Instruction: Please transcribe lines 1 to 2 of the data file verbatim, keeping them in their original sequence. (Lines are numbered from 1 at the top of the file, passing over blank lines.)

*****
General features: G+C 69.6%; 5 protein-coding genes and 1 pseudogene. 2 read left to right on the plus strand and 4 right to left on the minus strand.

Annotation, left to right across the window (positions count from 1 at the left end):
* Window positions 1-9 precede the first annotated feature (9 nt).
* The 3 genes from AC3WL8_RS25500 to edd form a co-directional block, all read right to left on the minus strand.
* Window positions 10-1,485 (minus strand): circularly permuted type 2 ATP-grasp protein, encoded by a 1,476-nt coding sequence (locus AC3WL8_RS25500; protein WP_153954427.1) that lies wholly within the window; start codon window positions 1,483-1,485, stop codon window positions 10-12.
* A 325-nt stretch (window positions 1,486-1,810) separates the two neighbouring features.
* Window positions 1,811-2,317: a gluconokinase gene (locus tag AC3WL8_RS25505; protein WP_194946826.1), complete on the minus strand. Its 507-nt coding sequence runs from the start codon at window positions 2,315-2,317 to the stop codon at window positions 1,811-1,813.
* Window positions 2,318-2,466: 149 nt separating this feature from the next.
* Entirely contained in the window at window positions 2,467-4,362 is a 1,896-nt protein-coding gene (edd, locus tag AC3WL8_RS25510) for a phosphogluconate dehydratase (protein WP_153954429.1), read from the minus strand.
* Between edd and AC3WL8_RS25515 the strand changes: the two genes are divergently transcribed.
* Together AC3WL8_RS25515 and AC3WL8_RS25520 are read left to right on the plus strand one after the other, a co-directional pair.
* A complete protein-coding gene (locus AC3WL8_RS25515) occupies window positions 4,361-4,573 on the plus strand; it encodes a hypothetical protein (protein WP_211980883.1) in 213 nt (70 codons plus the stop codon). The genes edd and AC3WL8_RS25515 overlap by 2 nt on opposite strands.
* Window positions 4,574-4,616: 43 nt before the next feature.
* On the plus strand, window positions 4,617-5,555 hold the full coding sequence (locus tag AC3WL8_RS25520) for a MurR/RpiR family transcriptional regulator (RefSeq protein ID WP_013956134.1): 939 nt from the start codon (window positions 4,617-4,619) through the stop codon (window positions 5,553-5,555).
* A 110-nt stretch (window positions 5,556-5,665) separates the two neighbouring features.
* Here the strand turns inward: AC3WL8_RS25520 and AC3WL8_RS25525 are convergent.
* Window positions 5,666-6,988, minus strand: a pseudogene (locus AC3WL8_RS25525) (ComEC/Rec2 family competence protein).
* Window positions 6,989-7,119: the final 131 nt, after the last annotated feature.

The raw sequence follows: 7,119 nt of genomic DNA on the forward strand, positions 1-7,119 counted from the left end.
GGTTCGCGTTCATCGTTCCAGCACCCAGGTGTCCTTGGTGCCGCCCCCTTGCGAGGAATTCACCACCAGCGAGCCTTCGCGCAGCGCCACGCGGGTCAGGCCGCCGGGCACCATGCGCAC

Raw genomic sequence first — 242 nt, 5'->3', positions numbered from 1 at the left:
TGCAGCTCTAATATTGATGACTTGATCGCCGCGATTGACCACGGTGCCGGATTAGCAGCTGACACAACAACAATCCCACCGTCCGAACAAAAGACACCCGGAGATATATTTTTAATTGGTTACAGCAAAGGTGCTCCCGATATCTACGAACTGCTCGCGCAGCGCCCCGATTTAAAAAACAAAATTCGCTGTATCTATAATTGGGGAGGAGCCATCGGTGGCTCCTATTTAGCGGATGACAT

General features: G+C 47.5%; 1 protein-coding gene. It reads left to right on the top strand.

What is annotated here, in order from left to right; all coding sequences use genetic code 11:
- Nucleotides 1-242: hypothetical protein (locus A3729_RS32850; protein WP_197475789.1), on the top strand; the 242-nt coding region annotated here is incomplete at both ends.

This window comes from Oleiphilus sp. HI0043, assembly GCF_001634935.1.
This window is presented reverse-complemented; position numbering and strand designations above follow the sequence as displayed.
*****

General features: G+C 69.6%; 5 protein-coding genes and 1 pseudogene. 2 read left to right on the plus strand and 4 right to left on the minus strand.

Annotation, left to right across the window (positions count from 1 at the left end):